MAIN OUTCOMES AND MEASURES: The primary outcome was day-28 mortality. Secondary outcomes were intubation, Sequential Organ Failure Assessment score on day 3, ICU-acquired infections, duration of mechanical ventilation, and ICU length of stay.

RESULTS: At randomization, median oxygen flow was 9 L/min (interquartile range, 5-15) in the noninvasive ventilation group and 9 L/min (interquartile range, 6-15) in the oxygen group. All patients in the noninvasive ventilation group received the first noninvasive ventilation session immediately after randomization. On day 28 after randomization, 46 deaths (24.1%) had occurred in the noninvasive ventilation group vs 50 (27.3%) in the oxygen group (absolute difference, -3.2 [95% CI, -12.1 to 5.6]; P = .47). Oxygenation failure occurred in 155 patients overall (41.4%), 73 (38.2%) in the noninvasive ventilation group and 82 (44.8%) in the oxygen group (absolute difference, -6.6 [95% CI, -16.6 to 3.4]; P = .20). There were no significant differences in ICU-acquired infections, duration of mechanical ventilation, or lengths of ICU or hospital stays.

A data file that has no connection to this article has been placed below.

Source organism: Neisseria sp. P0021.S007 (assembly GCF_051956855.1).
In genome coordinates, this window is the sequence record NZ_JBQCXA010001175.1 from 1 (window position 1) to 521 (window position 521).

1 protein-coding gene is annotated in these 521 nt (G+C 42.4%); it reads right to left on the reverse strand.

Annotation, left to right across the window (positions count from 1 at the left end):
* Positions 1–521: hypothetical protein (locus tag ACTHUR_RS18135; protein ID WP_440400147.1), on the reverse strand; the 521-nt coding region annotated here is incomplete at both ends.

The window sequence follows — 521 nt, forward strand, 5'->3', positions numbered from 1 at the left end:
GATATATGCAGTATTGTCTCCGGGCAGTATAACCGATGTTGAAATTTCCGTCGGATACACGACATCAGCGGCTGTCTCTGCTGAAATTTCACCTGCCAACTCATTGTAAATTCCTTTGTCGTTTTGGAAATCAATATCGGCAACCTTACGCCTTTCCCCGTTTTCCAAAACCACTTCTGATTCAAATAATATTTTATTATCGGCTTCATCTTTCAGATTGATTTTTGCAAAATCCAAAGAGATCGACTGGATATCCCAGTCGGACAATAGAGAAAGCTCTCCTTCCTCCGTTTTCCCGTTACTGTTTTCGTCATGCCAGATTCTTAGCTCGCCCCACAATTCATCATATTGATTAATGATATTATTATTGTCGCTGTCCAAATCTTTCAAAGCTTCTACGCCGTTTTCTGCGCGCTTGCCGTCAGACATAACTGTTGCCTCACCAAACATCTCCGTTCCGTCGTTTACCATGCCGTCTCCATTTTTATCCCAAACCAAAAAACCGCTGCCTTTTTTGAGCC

CONCLUSIONS AND RELEVANCE: Among immunocompromised patients admitted to the ICU with hypoxemic acute respiratory failure, early noninvasive ventilation compared with oxygen therapy alone did not reduce 28-day mortality. However, study power was limited.

Outcome of pediatric hematopoietic stem cell transplant recipients requiring mechanical ventilation. (Stockwell)

Aspesberro F, Guthrie KA, Woolfrey AE, Brogan TV, Roberts JS. Outcome of pediatric hematopoietic stem cell transplant recipients requiring mechanical ventilation. J Intensive Care Med. 2014 Jan-Feb;29(1):31-7.

PURPOSE: To assess the risk factors for intensive care unit admission among children receiving hematopoietic stem cell transplantation (HSCT) and to test the hypothesis that multiple organ failure (MOF) increases the odds of death among HSCT patients who receive mechanical ventilation (MV).

METHODS: The chart of all consecutive HSCTs at Seattle Children’s Hospital and pediatric HSCT patients admitted to the pediatric critical care unit of a tertiary care pediatric hospital from January 2000 to September 2006 were reviewed retrospectively.